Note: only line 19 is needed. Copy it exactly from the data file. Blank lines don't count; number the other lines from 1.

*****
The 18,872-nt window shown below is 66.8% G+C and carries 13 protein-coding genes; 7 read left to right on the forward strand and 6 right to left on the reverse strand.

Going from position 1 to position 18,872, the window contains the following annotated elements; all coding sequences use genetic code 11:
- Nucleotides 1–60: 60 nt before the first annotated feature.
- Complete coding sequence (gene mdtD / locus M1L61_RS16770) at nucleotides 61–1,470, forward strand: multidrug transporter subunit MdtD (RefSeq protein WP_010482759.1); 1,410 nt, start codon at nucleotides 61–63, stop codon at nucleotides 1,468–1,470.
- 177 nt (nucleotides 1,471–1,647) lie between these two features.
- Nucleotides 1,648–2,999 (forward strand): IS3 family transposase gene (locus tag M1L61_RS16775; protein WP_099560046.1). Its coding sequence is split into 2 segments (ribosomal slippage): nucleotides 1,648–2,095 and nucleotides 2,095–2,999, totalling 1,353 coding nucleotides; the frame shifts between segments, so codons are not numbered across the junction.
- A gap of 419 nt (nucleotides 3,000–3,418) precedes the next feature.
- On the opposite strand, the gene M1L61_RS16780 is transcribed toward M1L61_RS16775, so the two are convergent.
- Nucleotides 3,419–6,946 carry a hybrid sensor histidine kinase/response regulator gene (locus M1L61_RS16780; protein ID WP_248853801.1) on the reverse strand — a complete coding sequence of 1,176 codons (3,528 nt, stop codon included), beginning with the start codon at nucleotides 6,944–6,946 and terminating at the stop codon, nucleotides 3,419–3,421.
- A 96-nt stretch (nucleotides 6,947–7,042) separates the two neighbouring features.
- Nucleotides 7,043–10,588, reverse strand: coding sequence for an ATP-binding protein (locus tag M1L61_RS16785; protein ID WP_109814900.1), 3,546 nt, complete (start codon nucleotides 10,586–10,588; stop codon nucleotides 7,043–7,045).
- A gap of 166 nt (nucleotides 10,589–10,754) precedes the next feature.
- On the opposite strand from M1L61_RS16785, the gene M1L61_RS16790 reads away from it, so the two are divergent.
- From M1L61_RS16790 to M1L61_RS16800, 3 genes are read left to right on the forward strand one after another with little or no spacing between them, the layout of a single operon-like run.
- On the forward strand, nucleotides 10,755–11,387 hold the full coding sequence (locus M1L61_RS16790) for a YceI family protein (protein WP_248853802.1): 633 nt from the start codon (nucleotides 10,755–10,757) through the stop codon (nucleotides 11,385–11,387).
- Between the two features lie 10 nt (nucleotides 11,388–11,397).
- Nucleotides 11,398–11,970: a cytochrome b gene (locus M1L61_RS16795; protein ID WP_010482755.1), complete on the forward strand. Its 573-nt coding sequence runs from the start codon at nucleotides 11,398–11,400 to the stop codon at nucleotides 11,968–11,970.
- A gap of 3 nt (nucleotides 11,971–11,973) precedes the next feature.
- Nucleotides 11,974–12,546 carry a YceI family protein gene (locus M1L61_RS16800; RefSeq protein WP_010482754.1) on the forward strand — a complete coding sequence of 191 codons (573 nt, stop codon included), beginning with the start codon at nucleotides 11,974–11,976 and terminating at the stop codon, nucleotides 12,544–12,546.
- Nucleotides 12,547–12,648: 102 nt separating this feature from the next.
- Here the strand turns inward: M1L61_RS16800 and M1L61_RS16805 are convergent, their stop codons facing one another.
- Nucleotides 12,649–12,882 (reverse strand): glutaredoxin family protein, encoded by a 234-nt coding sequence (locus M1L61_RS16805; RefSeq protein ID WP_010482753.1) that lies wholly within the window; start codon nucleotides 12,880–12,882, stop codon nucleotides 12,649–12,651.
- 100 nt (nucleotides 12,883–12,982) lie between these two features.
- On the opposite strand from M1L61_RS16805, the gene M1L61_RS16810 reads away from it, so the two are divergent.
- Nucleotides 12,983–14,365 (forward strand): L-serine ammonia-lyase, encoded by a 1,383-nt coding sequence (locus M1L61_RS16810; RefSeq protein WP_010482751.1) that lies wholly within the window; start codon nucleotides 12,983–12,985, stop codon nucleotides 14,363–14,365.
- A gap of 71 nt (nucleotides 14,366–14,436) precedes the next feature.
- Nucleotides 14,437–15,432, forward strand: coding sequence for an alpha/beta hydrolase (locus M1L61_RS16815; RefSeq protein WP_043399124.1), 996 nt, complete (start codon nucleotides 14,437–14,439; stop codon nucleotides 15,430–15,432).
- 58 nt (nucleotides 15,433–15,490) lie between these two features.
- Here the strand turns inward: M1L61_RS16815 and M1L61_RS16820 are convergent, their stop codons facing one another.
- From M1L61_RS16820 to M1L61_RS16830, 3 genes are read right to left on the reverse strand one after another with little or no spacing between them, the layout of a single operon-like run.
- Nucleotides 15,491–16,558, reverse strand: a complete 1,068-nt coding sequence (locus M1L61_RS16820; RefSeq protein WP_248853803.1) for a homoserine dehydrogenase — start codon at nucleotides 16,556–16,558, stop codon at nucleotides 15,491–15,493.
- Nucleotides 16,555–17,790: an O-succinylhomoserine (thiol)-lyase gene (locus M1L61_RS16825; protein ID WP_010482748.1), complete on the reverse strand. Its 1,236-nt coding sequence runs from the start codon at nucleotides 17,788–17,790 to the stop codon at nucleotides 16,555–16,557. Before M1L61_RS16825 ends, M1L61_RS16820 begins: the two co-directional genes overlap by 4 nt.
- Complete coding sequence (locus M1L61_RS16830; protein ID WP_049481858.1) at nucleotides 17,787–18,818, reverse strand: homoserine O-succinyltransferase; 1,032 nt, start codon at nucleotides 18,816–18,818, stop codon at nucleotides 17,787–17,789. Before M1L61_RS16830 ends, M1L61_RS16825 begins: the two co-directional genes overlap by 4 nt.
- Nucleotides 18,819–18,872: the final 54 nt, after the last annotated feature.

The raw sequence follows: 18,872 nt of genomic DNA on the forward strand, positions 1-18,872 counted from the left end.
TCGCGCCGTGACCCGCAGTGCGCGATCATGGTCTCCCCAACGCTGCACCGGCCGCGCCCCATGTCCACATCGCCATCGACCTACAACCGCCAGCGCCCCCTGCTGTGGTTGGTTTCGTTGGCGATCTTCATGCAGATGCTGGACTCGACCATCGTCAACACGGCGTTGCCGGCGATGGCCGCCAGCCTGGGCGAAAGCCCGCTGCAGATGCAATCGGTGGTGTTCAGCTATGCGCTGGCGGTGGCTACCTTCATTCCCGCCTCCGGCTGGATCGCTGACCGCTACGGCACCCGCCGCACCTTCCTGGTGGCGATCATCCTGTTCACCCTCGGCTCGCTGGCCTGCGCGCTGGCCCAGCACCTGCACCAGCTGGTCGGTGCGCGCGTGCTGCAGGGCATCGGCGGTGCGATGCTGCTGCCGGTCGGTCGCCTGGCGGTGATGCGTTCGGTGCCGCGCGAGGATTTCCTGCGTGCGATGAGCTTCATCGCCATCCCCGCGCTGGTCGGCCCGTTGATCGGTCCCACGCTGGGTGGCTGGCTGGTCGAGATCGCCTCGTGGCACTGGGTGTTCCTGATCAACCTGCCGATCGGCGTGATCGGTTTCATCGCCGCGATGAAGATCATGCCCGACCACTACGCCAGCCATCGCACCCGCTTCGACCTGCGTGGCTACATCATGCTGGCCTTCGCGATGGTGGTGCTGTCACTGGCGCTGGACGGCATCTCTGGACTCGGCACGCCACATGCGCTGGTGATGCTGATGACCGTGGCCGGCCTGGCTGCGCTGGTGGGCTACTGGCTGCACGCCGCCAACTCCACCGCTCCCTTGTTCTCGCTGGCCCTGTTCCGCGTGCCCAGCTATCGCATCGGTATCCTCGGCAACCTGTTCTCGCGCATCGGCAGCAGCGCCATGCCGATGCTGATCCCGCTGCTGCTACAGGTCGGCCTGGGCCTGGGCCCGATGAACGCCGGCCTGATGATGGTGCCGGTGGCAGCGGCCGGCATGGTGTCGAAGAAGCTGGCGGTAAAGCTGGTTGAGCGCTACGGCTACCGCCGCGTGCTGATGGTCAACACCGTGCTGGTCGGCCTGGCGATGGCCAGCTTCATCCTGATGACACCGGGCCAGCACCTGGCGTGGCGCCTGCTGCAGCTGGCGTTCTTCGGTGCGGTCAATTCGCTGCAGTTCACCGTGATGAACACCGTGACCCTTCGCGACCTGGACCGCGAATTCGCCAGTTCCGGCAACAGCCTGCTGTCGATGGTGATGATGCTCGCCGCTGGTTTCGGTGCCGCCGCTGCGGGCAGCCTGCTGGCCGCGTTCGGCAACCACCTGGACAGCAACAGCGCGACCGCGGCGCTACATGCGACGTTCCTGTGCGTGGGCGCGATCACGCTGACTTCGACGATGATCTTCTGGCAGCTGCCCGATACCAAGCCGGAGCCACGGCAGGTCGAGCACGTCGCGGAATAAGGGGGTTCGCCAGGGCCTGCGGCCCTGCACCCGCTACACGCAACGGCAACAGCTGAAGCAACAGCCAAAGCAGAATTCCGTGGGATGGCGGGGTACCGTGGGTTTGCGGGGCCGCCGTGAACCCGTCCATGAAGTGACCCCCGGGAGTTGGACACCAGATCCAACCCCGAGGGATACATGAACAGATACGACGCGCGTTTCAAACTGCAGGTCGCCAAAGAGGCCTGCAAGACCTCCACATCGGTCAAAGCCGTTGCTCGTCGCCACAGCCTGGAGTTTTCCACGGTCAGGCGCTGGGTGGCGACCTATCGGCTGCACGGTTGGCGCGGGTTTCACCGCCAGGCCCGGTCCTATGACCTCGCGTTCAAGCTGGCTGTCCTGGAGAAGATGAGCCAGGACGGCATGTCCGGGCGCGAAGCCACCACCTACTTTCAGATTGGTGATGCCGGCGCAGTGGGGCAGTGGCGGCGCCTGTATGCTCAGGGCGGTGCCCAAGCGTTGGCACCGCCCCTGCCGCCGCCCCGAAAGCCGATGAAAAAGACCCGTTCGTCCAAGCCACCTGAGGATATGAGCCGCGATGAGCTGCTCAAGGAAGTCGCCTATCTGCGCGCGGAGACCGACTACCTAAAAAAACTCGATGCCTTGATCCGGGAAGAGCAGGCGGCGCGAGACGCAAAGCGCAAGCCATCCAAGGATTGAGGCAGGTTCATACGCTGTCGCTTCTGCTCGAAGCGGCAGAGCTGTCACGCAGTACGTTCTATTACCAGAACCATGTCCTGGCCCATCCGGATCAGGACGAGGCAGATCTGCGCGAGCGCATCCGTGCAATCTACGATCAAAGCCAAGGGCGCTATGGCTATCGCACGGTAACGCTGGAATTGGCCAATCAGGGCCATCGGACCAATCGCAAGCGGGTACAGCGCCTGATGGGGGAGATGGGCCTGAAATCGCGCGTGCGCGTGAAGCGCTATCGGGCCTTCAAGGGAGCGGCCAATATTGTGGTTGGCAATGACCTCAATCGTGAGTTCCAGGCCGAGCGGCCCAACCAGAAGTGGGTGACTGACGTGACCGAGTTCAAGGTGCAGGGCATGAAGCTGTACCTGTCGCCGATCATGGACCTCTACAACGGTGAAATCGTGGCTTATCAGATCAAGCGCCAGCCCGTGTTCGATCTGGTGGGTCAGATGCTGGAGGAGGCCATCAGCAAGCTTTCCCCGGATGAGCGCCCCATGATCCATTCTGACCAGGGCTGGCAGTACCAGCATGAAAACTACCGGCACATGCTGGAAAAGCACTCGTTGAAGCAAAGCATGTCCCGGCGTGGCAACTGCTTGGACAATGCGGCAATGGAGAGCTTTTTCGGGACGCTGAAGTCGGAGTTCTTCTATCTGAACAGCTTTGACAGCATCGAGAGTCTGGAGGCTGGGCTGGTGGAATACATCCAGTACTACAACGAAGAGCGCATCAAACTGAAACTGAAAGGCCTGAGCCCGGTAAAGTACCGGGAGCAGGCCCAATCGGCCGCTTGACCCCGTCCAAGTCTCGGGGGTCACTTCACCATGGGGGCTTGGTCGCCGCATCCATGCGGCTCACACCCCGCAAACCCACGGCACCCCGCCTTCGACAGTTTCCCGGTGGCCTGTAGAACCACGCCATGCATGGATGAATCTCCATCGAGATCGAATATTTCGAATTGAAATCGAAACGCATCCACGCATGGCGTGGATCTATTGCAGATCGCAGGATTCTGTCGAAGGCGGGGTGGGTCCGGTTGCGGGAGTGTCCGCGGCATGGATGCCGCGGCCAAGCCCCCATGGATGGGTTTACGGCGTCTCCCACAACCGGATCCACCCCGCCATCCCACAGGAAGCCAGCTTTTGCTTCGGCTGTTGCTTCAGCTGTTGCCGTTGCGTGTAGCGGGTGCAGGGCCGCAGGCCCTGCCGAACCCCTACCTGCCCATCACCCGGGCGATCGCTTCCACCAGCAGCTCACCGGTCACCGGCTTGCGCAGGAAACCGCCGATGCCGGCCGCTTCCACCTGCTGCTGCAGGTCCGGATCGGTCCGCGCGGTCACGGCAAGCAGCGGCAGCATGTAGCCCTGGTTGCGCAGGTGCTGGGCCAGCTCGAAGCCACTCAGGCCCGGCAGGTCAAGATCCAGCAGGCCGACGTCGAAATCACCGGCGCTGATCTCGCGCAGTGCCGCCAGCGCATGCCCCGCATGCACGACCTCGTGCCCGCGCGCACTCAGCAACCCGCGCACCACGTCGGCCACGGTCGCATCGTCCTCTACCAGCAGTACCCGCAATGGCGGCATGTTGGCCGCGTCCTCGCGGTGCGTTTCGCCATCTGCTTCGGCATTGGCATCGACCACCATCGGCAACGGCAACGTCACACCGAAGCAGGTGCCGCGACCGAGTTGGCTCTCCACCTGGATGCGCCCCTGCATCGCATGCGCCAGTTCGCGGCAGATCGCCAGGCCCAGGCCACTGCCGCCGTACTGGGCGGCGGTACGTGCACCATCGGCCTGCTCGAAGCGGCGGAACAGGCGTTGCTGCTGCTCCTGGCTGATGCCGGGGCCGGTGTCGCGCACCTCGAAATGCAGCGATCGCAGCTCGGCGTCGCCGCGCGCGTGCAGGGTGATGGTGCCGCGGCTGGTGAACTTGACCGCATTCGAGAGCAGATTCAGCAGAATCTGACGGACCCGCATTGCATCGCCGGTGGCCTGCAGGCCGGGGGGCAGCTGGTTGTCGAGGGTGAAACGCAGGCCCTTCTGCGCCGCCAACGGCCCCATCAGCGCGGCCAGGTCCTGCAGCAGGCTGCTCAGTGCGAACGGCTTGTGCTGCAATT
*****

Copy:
- Nucleotides 11,974–12,546 carry a YceI family protein gene (locus M1L61_RS16800; RefSeq protein WP_010482754.1) on the forward strand — a complete coding sequence of 191 codons (573 nt, stop codon included), beginning with the start codon at nucleotides 11,974–11,976 and terminating at the stop codon, nucleotides 12,544–12,546.